Jeremy O. Harris’s Earth-Scorching New Play Arrives on Broadway

As the playwright’s ‘Slave Play’ reaches a wider audience, Jameson Fitzpatrick looks at his work so far

All three (yes, three) of Jeremy O. Harris's works produced last season share a canny interest in how identity and power shift according to – and across – time, place and relationship. These fraught modulations get enacted most explicitly in Slave Play (2018), directed by Robert O’Hara and currently in its Broadway run at the Golden Theatre. When it premiered at the New York Theatre Workshop last year, the play was met with both acclaim and controversy. The first act comprises a disturbing – and, if we are to trust the audience’s tentative laughter, uncomfortably funny – series of vignettes of three cross-racial sexual pairings, two straight and one gay, on a Southern plantation. The group therapy session in the second act reframes what we have just watched as ‘Antebellum Sexual Performance Therapy’, designed to help reignite the black participants’ desire for their non-black partners. The distinctly contemporary dialogue in this scene is both heady and hilarious, as the couples argue about sex, blackness, whiteness and the position of non-black people of colour. The third act, which offers an intimate view of the first couple we encounter, tenders yet another twist: it isn’t funny at all.

Alan Cumming, Ronald Peet and Charlayne Woodard in ‘Daddy’: A Melodrama, by Jeremy O. Harris, directed by Danya Taymor, 2019. Courtesy: The New Group and Vineyard Theatre; photograph: Matt Saunders

The theme of role play recurs in ‘Daddy’: A Melodrama (2019). Directed by Danya Taymor at the Pershing Square Signature Center this spring, the play centres, emotionally, on Franklin, a young black artist preparing his first solo show, and, physically, around the David Hockney-inspired swimming pool belonging to his older white lover-cum-patron, Andre. Though Andre’s desire for Franklin is undoubtedly objectifying (he calls him ‘my little Naomi’; references to chocolate abound), this is not a straightforward tale of an ingénu caught in the grips of a predator. When Franklin’s friends (caricatures of Los Angeles hipsters who deepen in surprising ways) see his new digs, they think he’s hit the jackpot. And when Franklin’s devout mother, Zora, comes to town for his opening and Andre insists that she, too, take up residence in his Bel Air manse, her love for her son is revealed to be troubled in its own way.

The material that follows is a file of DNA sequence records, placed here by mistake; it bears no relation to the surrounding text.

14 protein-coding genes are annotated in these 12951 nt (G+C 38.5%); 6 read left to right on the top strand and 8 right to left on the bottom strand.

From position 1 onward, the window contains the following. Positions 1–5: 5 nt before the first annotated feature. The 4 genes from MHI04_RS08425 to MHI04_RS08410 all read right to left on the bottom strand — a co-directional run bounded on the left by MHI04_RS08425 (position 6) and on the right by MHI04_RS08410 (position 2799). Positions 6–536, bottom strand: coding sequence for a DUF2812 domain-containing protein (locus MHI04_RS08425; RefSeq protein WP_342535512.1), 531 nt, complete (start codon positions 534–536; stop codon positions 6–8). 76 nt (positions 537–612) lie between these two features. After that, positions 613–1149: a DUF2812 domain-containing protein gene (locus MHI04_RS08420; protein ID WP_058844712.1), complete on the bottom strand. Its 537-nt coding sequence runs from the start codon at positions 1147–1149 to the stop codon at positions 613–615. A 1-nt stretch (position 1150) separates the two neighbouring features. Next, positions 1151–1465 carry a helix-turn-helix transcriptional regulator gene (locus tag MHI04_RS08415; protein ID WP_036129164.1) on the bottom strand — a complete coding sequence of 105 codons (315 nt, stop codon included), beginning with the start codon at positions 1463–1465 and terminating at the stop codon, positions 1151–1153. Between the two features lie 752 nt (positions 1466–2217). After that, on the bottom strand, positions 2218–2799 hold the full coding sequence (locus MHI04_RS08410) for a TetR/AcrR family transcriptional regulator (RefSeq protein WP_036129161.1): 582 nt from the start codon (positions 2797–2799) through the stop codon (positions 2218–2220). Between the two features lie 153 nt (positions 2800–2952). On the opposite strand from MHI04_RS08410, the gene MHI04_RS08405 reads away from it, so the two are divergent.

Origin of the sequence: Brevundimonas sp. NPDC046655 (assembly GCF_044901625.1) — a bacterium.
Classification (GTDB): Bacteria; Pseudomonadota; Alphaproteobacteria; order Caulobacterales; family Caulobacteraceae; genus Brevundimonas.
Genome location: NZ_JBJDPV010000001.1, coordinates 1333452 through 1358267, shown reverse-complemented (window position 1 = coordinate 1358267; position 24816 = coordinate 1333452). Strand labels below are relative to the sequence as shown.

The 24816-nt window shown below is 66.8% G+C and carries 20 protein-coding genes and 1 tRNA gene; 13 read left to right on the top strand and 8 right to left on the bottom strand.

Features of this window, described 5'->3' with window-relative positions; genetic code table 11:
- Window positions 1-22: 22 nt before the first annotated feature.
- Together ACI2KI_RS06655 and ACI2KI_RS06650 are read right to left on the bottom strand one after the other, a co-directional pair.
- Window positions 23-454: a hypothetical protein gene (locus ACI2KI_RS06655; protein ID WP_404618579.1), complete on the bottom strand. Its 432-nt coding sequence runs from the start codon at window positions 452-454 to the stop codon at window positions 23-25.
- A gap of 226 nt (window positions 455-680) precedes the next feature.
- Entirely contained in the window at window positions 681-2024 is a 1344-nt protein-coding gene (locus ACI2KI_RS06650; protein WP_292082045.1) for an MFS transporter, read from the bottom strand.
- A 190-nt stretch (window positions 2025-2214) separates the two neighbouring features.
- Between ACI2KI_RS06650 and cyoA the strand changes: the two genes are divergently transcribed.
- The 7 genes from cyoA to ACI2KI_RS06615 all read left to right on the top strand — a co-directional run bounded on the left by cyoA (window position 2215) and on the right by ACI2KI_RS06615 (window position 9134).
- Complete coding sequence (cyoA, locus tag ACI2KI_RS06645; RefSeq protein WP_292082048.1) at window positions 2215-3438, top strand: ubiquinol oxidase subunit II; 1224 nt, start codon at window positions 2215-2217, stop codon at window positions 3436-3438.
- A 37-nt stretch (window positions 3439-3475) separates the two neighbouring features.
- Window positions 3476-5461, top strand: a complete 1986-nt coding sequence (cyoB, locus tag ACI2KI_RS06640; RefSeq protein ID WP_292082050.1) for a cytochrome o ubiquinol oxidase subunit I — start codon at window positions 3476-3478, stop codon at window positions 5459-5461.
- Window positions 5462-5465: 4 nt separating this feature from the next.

Ato Blankson-Wood and James Cusati-Moyer in Slave Play, by Jeremy O. Harris, directed by Robert O’Hara, 2018. Courtesy: New York Theatre Workshop; photograph: Joan Marcus

Ato Blankson-Wood and James Cusati-Moyer in Slave Play, by Jeremy O. Harris, directed by Robert O’Hara, 2018. Courtesy: New York Theatre Workshop; photograph: Joan Marcus

Notably, both Slave Play and ‘Daddy’ premiered while Harris was still an MFA student in playwriting at the Yale School of Drama. His experiences there became the subject of YELL: a ‘documentary’ of my time here (2019). (Spoiler: he did not love it.) Staged at Yale’s Iseman Theater in May as Harris’s thesis production and directed by Jecamiah M. Ybañez, YELL abandons traditional plot and character in favour of a diverse student chorus, whose members switch roles throughout, sometimes across race and gender lines. The play’s unifying element? Every instance of the word ‘Yale’ is replaced by the speaker yelling. (There’s also a shit-eating motif, rendered with spectacularly realistic detail.) It’s an earth-scorching play, staunchly anti-authority, yet suffused with respect for alternative traditions: the use of video and re-enactment nod towards the avant-garde Wooster Group theatre company and, throughout, Harris’s script appropriates and reworks meme culture.

Jessy Yates, Adrienne Wells and Adam Shaukat in YELL: a ‘documentary’ of my time here, by Jeremy O. Harris, directed by Jecamiah M. Ybañez, 2019. Courtesy: Yale School of Drama; photograph: T. Charles Erickson

Respect might be the true characteristic twist of Harris’s emerging oeuvre. Though he has often been labelled a provocateur – and his writing does indeed seek to unsettle – it is apparent that Harris cares deeply not only about his material, but also his audiences, particularly those members directly touched by the realities he represents on stage. Notices posted in the lobby for Slave Play announced the presence of support staff available for viewers who needed someone to talk to afterwards. At ‘Daddy’, the seats in the front row were equipped with large, soft towels to protect those sitting in the pool’s ‘splash zone’. And in YELL, while the tension during some particularly pointed moments was palpable, so was the collective relief of the students. The play may have referred to itself as a ‘diss track’, but it was also a cry – of pain, and of solidarity.

‘Slave Play’ is in previews at the John Golden Theatre, New York, USA, from 10 September to 5 October 2019. It opens on 6 October 2019.

Main image: Sullivan Jones and Annie McNamara in Slave Play, by Jeremy O. Harris, directed by Robert O’Hara, 2018. Courtesy: New York Theatre Workshop; photograph: Joan Marcus

This article appeared in frieze issue 206 with the headline ‘Getting It Twisted’.

Jameson Fitzpatrick is a poet and critic based in New York, USA. His first book, Pricks in the Tapestry, is forthcoming from Birds, LLC.

Issue 206

First published in Issue 206

October 2019

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